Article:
March Madness is upon us, and it's going to be totally awesome, baybee!
New stars will be born and more than one shining moment will occur. One bounce of the ball, one slip and fall, and one shot can make a legend or create a scapegoat.
No moment is more indicative as to how one play can create an image more than the Houston-North Carolina State NCAA Championship Game 28 years ago in Albuquerque, N.M.
The game's last play is part of college basketball lore. As time ran down, an N.C. State pass was nearly stolen by Houston's Benny Anders near midcourt. N.C. State's Dereck Whittenburg hoisted up a desperation 40-foot shot, which was slammed home in the game's last second by Lorenzo Charles, as Houston's Akeem (now spelled Hakeem) Olajawon watched helplessly. N.C. State coach Jim Valvano ran onto the court, frantically looking for someone to hug; Houston's coach Guy Lewis slinked off the court, literally crying into his trademark red and white polka dot towel, looking for answers.
Valvano became a coaching legend and a national personality. He went on to become a national television commentator before his untimely death from cancer in 1993 at age 47. He is forever remembered for his inspirational "Don't Ever Give Up" speech at the ESPY awards.
But Guy Lewis, whose team was heavily favored against N.C. State, has become a forgotten figure in basketball history. Lewis, now 88, had a career record of 592 wins and 279 losses in what should be considered a storied career. In the 1983 National Semifinal game Lewis' "Phi Slama Jama" team beat Louisville's "Doctors of Dunk" in a memorable dunk-filled game that Houston won 94-81.
Lewis coached the Houston Cougars from 1957 to 1986. He won 31 or more games three times and had 27 consecutive winning seasons. His teams won two Southwest Conference championships, four conference postseason titles, reached 14 NCAA Tournaments, and went to the FInal Four five times. In the Final Four, Houston lost to some of the greatest teams in the history of college basketball. They lost twice to Lew Alcindor (now Kareem Abdul-Jabbar) and UCLA, once to Michael Jordan and James Worthy's North Carolina, and once to Patrick Ewing's Georgetown. Since Lewis left coaching in 1986, the Cougars have only had four NCAA Tournament appearances and have not won a game.
Twenty nine Lewis players were drafted by the NBA and three -- Elvin Hayes, Clyde Drexler, and Hakeem Olajawon -- were voted among the top 50 NBA players of all time. He was also one of the first college coaches to recruit black players to a southern university. Despite his incredible accomplishments, Lewis is not in the Basketball Hall of Fame. Hopefully, one day he will get his due.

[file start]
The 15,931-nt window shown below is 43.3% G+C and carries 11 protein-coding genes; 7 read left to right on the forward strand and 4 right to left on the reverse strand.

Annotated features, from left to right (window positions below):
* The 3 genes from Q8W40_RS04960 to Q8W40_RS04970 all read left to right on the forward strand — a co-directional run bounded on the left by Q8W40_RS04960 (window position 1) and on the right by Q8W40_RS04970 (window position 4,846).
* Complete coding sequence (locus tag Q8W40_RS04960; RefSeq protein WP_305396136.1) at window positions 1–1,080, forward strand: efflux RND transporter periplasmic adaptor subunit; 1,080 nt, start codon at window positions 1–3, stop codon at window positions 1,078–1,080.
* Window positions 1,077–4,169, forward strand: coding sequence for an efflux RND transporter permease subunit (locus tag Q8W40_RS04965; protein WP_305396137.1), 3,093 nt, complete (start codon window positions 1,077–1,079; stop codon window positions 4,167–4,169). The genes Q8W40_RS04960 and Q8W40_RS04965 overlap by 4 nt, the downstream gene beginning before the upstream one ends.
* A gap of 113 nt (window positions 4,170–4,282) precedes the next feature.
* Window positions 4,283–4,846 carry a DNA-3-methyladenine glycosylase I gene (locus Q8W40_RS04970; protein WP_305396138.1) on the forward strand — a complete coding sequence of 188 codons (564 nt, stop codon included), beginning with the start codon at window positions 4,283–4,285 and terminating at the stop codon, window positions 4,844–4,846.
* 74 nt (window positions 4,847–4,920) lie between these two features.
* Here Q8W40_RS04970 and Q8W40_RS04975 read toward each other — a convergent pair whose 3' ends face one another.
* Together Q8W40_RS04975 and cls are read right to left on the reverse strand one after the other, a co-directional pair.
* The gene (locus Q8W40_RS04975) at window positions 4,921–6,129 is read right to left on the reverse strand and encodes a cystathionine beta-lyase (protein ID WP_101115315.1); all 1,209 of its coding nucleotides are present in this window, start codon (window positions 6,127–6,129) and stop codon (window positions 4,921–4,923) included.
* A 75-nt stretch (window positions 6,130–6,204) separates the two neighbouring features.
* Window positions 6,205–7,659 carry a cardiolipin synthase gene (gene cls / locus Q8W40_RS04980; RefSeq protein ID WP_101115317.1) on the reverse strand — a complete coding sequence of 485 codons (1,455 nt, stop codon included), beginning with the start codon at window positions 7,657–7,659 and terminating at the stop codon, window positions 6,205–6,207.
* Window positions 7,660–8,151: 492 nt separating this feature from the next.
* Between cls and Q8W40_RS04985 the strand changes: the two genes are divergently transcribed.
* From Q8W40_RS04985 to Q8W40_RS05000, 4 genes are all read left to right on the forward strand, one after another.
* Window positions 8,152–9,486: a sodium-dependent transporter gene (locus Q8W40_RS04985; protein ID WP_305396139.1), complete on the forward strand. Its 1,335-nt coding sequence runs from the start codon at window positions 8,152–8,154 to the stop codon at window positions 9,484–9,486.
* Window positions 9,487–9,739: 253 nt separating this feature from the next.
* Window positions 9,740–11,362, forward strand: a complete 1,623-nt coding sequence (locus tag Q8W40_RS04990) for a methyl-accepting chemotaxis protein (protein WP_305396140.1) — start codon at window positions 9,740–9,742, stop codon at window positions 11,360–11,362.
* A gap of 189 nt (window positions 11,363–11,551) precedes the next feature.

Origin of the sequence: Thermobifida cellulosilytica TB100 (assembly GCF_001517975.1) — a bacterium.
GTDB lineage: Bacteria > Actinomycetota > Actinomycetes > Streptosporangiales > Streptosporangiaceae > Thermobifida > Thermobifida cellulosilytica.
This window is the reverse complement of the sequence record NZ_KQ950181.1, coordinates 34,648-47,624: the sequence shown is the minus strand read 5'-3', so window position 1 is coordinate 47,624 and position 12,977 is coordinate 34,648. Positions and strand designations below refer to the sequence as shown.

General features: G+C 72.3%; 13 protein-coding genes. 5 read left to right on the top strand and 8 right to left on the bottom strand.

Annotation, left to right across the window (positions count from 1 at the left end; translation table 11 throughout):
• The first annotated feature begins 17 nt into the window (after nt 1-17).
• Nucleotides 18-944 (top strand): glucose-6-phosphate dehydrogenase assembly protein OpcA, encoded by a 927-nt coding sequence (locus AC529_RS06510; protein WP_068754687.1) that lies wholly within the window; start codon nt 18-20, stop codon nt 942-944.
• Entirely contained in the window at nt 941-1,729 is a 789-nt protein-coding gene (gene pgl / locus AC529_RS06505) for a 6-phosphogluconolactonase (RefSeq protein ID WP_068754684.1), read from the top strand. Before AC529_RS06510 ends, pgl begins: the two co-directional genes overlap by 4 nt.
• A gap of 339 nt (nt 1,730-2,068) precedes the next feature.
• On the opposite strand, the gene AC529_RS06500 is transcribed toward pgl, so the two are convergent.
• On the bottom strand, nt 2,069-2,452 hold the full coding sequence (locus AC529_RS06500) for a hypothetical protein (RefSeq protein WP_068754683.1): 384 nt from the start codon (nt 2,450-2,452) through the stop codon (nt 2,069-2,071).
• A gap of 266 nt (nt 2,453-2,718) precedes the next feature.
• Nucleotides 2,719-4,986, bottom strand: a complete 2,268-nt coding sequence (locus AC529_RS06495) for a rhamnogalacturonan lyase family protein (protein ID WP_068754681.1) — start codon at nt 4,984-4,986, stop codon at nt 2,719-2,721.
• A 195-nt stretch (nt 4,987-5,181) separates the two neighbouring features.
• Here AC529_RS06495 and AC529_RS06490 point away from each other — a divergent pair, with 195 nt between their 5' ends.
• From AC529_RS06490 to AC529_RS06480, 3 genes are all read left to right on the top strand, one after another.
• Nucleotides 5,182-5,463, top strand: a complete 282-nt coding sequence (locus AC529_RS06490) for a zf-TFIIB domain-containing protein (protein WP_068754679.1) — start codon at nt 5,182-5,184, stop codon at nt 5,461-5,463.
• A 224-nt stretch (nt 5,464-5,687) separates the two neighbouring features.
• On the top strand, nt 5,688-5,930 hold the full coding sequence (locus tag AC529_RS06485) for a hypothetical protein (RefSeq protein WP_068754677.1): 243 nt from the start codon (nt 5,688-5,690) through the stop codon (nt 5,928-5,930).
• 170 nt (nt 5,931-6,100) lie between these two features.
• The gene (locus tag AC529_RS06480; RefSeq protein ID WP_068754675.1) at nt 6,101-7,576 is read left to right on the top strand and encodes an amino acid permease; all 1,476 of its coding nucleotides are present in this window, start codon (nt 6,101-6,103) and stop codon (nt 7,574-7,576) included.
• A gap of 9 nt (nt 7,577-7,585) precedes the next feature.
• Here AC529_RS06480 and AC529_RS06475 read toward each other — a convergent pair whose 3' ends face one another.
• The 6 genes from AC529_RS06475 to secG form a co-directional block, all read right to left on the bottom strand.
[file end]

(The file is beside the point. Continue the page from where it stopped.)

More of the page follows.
Expectations weren't astronomical for Houston going into the 1982-1983 season. Although they had reached the NCAA Final Four the year before, they had lost their leading scorer, Rob WIlliams, who was a first round NBA draft pick. As a freshman, Olajawon had shown promise, but there was little indication that he was about to become a dominating center. The preseason favorites for the 1982-1983 season included North Carolina with Michael Jordan, Georgetown with Patrick Ewing, and Virginia with Ralph Sampson. It wasn't until Houston beat Louisville in the Final Four that the Cougars were viewed as a dominant team.
Some of college basketball's greatest coaching legends benefited from a lucky break.
North Carolina's Dean Smith won two national championships with the benefit of two fluke plays -- Michigan's Chris Webber's calling timeout when his team didn't have any left, and Georgetown's Freddie Brown throwing the errant pass to North Carolina's James Worthy. If not for those two plays, the outcome of both games might have been different, and Smith's legendary status would have been tarnished. Duke's Mike Krzyzewski benefited from Christian Laettner's miracle shot at the buzzer against Kentucky in the 1993 NCAA Elite Eight. Guy Lewis never got that break.
It's a shame that Guy Lewis' great career has been judged by that one game against North Carolina State.
But that's the nature of the NCAA Tournament, where the best team doesn't always win, and one bad game means the end of your season and can define your career.